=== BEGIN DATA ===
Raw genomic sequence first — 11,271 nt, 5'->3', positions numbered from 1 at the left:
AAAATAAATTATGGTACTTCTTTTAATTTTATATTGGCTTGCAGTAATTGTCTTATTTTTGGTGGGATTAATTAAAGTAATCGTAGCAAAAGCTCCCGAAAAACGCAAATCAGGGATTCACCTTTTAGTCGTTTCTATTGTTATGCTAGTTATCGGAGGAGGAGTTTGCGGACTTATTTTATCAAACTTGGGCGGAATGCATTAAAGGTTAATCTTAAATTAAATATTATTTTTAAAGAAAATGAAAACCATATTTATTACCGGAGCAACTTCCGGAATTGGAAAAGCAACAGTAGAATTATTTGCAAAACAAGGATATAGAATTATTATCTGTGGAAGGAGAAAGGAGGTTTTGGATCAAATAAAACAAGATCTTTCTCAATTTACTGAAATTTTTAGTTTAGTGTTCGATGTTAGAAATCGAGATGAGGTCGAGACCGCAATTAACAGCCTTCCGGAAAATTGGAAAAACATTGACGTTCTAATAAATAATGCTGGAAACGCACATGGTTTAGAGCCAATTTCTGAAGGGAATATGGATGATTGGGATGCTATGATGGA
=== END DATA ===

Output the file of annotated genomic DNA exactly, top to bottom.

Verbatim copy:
Raw genomic sequence first — 11,271 nt, 5'->3', positions numbered from 1 at the left:
AAAATAAATTATGGTACTTCTTTTAATTTTATATTGGCTTGCAGTAATTGTCTTATTTTTGGTGGGATTAATTAAAGTAATCGTAGCAAAAGCTCCCGAAAAACGCAAATCAGGGATTCACCTTTTAGTCGTTTCTATTGTTATGCTAGTTATCGGAGGAGGAGTTTGCGGACTTATTTTATCAAACTTGGGCGGAATGCATTAAAGGTTAATCTTAAATTAAATATTATTTTTAAAGAAAATGAAAACCATATTTATTACCGGAGCAACTTCCGGAATTGGAAAAGCAACAGTAGAATTATTTGCAAAACAAGGATATAGAATTATTATCTGTGGAAGGAGAAAGGAGGTTTTGGATCAAATAAAACAAGATCTTTCTCAATTTACTGAAATTTTTAGTTTAGTGTTCGATGTTAGAAATCGAGATGAGGTCGAGACCGCAATTAACAGCCTTCCGGAAAATTGGAAAAACATTGACGTTCTAATAAATAATGCTGGAAACGCACATGGTTTAGAGCCAATTTCTGAAGGGAATATGGATGATTGGGATGCTATGATGGA